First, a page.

What Is the MDR1 Gene in Dogs?
In 2001, a veterinary pharmacologist discovered that several herding-breed dogs were more likely to have a genetic mutation making them more sensitive to certain medications.
The MDR1 (multidrug resistance 1) gene mutation causes a change in an important protective molecule called p-glycoprotein, which helps to eliminate medications and other toxic compounds from the dog’s body and prevents these medications from going places they shouldn’t, such as the brain.
Dogs with a mutation of the MDR1 gene (or a defective MDR1 gene), also called the ABCB1 gene, are more likely to have serious side effects from certain classes of medication, namely ivermectin, an anti-parasite drug. Many Collie pet parents know that ivermectin drugs may be dangerous for their dog when used at non-FDA approved doses. The MDR1 gene mutation is responsible for this increased risk of toxicity.
But it’s not just Collies, and it’s not just ivermectin. Other breeds and medications are linked as well.
As we’ve learned more about genetics, we have developed ways to identify dogs that carry the MDR1 gene mutation and to make better choices in reducing their risks of serious medication side effects.
How Do Medications Affect Dogs With the MDR1 Gene?
In dogs with a defective MDR1 gene, P-glycoprotein is not functioning properly. Normally, P-glycoprotein acts like a bouncer in a nightclub that keeps medication and toxins out of areas they shouldn’t be in, such as the brain. Additionally, if toxins are found in the liver or kidneys, P-glycoproteins work to throw them out and excrete these compounds as bile or urine.
Dogs with a mutation in the MDR1 gene and subsequent changes in the function of P-glycoprotein are unable to keep some drugs from crossing the blood-brain barrier, the network of closely knit blood vessels and cells that usually keep harmful substances and medications from entering the brain.
When some drugs that are normally considered safe are able to cross the blood-brain barrier and get direct access to the brain, they cause neurologic problems like seizures, blindness, tremors, lack of coordination, and even death. Additionally, with the MDR1 gene mutation, these substances cannot be cleared from the body as efficiently, leading to drooling, nausea, or prolonged sedation.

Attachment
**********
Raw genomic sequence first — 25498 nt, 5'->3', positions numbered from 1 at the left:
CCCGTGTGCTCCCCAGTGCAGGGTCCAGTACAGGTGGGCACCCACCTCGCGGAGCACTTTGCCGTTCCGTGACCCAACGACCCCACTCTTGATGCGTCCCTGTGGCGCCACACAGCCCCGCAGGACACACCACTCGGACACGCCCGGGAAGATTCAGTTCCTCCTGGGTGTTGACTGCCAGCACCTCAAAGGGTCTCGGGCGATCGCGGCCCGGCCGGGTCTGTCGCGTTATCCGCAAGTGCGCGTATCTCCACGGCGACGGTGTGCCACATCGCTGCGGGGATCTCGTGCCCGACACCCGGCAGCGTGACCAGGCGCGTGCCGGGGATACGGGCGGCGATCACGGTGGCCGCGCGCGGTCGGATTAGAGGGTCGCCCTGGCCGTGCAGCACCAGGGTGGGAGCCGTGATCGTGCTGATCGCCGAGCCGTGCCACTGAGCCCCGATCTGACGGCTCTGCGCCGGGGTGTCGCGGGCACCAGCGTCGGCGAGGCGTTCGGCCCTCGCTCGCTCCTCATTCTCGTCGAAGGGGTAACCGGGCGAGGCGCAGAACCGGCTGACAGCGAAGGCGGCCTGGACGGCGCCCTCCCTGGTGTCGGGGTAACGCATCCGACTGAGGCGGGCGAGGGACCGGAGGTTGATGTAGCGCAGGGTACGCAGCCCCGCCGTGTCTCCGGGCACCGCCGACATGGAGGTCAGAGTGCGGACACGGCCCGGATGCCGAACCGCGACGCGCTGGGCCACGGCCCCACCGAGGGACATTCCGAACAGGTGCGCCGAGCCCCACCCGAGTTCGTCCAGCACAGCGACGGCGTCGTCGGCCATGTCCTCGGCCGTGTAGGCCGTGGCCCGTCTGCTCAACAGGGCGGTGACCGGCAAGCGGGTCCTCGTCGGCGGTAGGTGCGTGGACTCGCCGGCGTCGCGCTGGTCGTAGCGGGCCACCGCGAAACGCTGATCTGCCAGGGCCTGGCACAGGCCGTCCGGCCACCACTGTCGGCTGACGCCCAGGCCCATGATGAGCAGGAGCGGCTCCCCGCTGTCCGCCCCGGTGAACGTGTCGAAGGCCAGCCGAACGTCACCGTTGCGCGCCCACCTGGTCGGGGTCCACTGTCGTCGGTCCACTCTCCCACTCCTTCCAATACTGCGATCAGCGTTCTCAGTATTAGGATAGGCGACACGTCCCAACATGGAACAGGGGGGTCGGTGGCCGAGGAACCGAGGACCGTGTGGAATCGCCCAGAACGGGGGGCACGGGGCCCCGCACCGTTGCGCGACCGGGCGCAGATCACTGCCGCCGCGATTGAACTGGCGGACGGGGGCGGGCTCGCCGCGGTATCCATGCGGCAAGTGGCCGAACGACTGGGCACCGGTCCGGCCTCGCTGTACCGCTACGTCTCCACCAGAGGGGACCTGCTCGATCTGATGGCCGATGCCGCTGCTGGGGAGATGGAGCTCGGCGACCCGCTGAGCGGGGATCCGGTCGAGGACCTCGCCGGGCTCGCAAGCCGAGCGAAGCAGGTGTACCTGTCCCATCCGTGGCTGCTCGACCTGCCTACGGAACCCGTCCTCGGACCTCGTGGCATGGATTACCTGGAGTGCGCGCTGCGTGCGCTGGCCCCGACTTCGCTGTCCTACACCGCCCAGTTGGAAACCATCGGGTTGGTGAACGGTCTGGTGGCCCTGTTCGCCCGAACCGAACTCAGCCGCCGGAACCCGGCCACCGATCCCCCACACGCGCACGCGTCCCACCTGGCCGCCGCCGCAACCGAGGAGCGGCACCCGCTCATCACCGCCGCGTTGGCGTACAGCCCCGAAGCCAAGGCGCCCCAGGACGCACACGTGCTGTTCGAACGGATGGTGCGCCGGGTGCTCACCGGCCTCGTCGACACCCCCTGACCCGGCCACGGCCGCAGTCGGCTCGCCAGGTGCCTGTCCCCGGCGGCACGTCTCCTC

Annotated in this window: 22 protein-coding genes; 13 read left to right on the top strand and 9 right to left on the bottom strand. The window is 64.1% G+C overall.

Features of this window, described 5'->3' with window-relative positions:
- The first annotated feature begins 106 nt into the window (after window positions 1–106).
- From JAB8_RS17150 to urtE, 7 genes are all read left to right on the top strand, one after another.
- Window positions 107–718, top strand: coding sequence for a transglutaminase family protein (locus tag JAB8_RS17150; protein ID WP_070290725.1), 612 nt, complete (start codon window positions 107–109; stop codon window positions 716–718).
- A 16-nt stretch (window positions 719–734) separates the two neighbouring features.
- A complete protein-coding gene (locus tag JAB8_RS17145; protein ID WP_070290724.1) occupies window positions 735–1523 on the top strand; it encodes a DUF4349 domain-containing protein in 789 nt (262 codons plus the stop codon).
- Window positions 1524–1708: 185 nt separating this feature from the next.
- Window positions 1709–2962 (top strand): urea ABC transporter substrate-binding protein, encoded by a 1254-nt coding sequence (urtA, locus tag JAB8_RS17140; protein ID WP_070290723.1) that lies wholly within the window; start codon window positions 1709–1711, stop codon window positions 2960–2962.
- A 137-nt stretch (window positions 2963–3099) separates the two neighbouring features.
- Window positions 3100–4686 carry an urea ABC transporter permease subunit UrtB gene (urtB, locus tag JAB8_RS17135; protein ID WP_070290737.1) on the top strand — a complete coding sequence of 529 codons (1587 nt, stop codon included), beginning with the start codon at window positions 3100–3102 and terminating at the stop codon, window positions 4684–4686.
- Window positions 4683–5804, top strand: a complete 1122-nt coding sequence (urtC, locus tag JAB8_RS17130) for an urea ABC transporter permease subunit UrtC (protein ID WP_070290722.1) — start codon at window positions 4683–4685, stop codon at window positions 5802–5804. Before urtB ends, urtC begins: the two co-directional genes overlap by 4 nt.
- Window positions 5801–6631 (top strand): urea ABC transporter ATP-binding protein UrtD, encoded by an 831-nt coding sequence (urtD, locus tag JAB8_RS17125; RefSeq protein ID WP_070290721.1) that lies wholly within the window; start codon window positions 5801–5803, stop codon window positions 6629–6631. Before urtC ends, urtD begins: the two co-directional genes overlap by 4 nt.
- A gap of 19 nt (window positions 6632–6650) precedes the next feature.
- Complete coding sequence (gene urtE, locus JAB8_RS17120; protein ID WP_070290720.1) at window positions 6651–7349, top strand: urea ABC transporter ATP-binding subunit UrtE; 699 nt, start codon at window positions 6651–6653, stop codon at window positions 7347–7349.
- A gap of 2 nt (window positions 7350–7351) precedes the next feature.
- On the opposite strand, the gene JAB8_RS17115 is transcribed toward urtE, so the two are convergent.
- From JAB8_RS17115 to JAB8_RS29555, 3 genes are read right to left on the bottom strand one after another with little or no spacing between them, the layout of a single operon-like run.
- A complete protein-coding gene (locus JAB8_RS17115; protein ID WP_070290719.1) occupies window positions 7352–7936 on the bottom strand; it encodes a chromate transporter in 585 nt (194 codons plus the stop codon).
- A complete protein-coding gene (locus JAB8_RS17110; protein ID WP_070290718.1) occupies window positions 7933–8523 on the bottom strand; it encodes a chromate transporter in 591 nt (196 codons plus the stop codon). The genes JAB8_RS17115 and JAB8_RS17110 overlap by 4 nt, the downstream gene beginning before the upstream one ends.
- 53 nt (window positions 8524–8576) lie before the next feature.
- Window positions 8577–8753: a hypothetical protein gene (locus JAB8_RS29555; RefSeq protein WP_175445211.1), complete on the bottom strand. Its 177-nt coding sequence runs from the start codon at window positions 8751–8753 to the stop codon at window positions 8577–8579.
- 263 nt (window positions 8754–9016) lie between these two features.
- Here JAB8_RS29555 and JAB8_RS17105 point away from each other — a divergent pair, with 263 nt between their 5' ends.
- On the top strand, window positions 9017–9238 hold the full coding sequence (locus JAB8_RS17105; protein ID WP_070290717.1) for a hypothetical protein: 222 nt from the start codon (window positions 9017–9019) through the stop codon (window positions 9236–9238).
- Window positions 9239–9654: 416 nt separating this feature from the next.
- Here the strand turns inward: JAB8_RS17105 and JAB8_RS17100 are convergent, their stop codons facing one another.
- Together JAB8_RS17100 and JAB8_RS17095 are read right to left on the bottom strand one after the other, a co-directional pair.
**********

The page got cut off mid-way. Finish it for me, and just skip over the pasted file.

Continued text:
Certain drugs, such as ivermectin, that are usually safe for dogs when given at proper doses can become life-threatening when they enter the brain and cause neurologic problems and serious drug reactions.
How Do Dogs Develop the MDR1 Gene?
Mutations in the MDR1 gene are hereditary—meaning the defective gene is passed down from one generation to the next. Dogs inherit an abnormal MDR1 gene from their parents: Every dog inherits two copies of the MDR1 gene, one from each parent. If both copies are mutated, then the dog will have drug sensitivity and toxicity. However, if they inherited even one abnormal MDR1 gene, they may still experience drug sensitivity, just less severe.
This condition is inherited and the offspring of an affected dog will likely also be affected, depending on whether or not one or both parents carry two copies of the mutated gene. In litters where only one parent was affected, some puppies may carry the genetic mutation while other puppies do not.
What Dog Breeds Have the MDR1 Gene?
The most common breed affected by the mutated MDR1 gene is the Collie, with 70% of tested Collies being affected. Australian Shepherds and Mini Aussies are a close second, with about 50% of tested dogs having the mutated gene. The remaining breeds on the list below are less commonly affected, yet are reported to carry the trait: